Non-Indexable URLs - Raptor SEO Data
Non-indexable pages are pages that cannot be indexed by Google, in terms of the checks we perform these are pages that either have a noindex tag present and / or are disallowed from the robots.txt file.
Use this data to make sure that the content you want to be indexed can be indexed. Check out the video below for a short summary of what crawl data means.
Why Are URLs Not Indexable
There are several reasons why a page is not indexable, we cover all of these in this section. Pages that were once indexed but have had something implemented to prevent them from being indexed may take some time to be deindexed. Google needs to crawl a page or find a file and determine that it has changed before removing from its index.
NOINDEX TAG (Meta Robots Tag)
A meta robots tag is a page level tag that is added the head section of the source code <head>…</head> and these control aspects of indexation among other things. Adding a noindex meta robots tag to a page with prevent Google from indexing the page. They do however have to crawl the page to identify the tag.
The no index tag looks like this:
<meta name="robots" content="noindex">
To prevent only Google web crawlers from indexing a page, you use the following met robots tag:
<meta name="googlebot" content="noindex">
Disallow in Robots.txt
The robots.txt file primarily controls which content should be crawled by search engines and robots. This is not always obeyed by all web crawlers, but Google typically will obey this file. You can see an example of this on our site here robots.txt
The robots.txt file is just a plain text just file, the format for disallow looks like this:
User-agent: [user-agent name]
Disallow: [URL you don’t want crawled]
The specific code for preventing search engines and crawlers from crawling components of your site looks like this:
There are also many ways to manage this such as using wildcards to prevent any content with a file extension from being indexed.
Canonical Tag (Non-Canonical Page)
Canonical tags determine the canonical or preferred version of content, this is often when content is accessible from multiple URLs and you want to stipulate which is the right one. You can also use a canonical tag to reference another page if that page has been largely or completely copied.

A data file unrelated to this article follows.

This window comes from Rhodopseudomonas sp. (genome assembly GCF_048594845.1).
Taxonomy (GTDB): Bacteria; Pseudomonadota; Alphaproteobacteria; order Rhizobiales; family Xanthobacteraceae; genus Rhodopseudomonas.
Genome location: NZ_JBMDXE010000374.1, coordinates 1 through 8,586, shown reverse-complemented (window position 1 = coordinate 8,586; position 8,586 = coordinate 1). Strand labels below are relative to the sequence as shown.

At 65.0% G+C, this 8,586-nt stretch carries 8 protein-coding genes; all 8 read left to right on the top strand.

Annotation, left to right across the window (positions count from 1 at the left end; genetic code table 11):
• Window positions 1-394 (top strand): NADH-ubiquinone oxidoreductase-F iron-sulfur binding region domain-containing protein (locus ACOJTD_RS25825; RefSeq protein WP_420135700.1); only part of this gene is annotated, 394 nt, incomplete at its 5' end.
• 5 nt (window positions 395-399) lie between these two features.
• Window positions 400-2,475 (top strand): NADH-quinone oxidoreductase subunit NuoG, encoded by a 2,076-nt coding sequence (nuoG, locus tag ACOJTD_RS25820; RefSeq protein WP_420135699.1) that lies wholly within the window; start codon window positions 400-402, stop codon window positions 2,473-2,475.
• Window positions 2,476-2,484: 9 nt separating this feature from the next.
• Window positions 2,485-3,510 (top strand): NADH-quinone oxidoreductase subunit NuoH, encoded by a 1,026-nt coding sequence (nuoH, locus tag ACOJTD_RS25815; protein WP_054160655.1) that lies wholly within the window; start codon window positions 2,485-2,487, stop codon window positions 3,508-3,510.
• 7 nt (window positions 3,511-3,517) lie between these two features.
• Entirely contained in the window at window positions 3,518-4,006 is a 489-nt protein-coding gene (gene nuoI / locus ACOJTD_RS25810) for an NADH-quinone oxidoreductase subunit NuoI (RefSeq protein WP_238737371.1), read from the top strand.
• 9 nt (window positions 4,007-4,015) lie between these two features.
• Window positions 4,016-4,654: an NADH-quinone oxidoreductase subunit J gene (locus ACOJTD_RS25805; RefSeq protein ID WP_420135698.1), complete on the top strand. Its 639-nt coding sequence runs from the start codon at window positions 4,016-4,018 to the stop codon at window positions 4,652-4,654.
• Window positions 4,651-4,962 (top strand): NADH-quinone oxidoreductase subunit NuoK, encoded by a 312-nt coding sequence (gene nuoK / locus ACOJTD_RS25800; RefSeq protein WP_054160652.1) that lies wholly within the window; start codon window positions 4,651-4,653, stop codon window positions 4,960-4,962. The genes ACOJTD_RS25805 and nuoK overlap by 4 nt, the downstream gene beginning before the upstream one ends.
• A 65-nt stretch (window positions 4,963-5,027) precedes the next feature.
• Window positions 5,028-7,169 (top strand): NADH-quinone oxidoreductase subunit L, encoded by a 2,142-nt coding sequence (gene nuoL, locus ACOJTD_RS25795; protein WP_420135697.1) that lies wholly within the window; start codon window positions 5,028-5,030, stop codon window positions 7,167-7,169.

Non-canonical pages, which are pages that have a canonical tag link that references another URL are unlikely to be indexed by Google bit this is not always the case. A canonical tag looks like this:
<link rel="canonical" href="https://raptor-dmt.com/support/non-indexable-pages/">
There are several redirections such as permanent or temporary but in either case the page is inaccessible and as such will not be indexed by Google. Google will typically index the page being redirected to if that page is indexable.
Although we just mentioned redirects which are inaccessible, there are also pages which are inaccessible for other reasons such as pages that are broken. A page that returns a 404 status or a 5XX response code will not be indexed by Google because it cannot be accessed.
Flash content although rare nowadays will not be indexed by Google because they cannot read or understand it.
This is something which is becoming more indexable, but it can still cause the content to be non-indexable.
Content Behind a Login
If you have content that you sell or only want to give access to specific people, putting behind a paywall or a login. Unless the crawler has the login, credentials which Google will not, this content will be non-indexable. A good example of this are the SEO tools that we provide, you need to sign up for this, verify an email and make a password which you use to access the content. This means that all of the tools we have are not indexed by Google.
Why Use Non-Indexable Pages?
There are many reasons why a page is non-indexable. The first is accidental. Misapplying a tag or setting the contents of a tag incorrectly can result in content not being indexed.
Alternatively, you may have content that is used for pad landing pages for AdWords or native advertising, you many have a lot of duplicate content on your site or content accessible from multiple URLs. As such you may want to make this non-indexable to avoid other issues from Google such as duplicate content.
This guide is part of an extensive series of guides covering the data that we show in the summary tab of our SEO reporting feature. The following list of links shows all of the categories of data guides, videos and tutorials that we have. If you have any feedback on this or anything else, please fee free to get in touch:
- Canonical Content
- Content Data
- Linking Data
- Page Speed Data
- Meta Data
- Google Analytics Data